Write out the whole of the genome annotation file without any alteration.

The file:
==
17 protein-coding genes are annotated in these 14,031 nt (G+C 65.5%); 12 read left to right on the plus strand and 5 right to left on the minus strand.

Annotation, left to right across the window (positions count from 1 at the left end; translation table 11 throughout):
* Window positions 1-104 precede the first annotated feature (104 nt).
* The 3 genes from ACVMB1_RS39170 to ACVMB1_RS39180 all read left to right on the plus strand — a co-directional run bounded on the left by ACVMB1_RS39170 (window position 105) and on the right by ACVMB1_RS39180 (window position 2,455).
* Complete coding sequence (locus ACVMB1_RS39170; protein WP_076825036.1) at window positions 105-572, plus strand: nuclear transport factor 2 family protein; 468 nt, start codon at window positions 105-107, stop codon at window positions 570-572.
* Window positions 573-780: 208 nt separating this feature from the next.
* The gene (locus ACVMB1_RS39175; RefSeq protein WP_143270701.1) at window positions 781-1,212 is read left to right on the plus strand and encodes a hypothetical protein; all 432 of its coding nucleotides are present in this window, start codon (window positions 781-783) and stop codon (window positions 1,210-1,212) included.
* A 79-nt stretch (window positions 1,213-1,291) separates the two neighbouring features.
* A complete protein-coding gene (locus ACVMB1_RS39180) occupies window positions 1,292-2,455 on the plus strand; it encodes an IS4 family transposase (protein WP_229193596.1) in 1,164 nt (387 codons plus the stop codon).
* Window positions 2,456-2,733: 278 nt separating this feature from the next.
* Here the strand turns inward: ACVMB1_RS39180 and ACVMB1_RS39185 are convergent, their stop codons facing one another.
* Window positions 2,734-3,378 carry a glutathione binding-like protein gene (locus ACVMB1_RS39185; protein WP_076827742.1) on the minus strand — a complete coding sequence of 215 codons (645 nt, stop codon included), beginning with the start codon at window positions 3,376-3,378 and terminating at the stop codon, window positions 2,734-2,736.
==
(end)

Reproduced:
17 protein-coding genes are annotated in these 14,031 nt (G+C 65.5%); 12 read left to right on the plus strand and 5 right to left on the minus strand.

Annotation, left to right across the window (positions count from 1 at the left end; translation table 11 throughout):
* Window positions 1-104 precede the first annotated feature (104 nt).
* The 3 genes from ACVMB1_RS39170 to ACVMB1_RS39180 all read left to right on the plus strand — a co-directional run bounded on the left by ACVMB1_RS39170 (window position 105) and on the right by ACVMB1_RS39180 (window position 2,455).
* Complete coding sequence (locus ACVMB1_RS39170; protein WP_076825036.1) at window positions 105-572, plus strand: nuclear transport factor 2 family protein; 468 nt, start codon at window positions 105-107, stop codon at window positions 570-572.
* Window positions 573-780: 208 nt separating this feature from the next.
* The gene (locus ACVMB1_RS39175; RefSeq protein WP_143270701.1) at window positions 781-1,212 is read left to right on the plus strand and encodes a hypothetical protein; all 432 of its coding nucleotides are present in this window, start codon (window positions 781-783) and stop codon (window positions 1,210-1,212) included.
* A 79-nt stretch (window positions 1,213-1,291) separates the two neighbouring features.
* A complete protein-coding gene (locus ACVMB1_RS39180) occupies window positions 1,292-2,455 on the plus strand; it encodes an IS4 family transposase (protein WP_229193596.1) in 1,164 nt (387 codons plus the stop codon).
* Window positions 2,456-2,733: 278 nt separating this feature from the next.
* Here the strand turns inward: ACVMB1_RS39180 and ACVMB1_RS39185 are convergent, their stop codons facing one another.
* Window positions 2,734-3,378 carry a glutathione binding-like protein gene (locus ACVMB1_RS39185; protein WP_076827742.1) on the minus strand — a complete coding sequence of 215 codons (645 nt, stop codon included), beginning with the start codon at window positions 3,376-3,378 and terminating at the stop codon, window positions 2,734-2,736.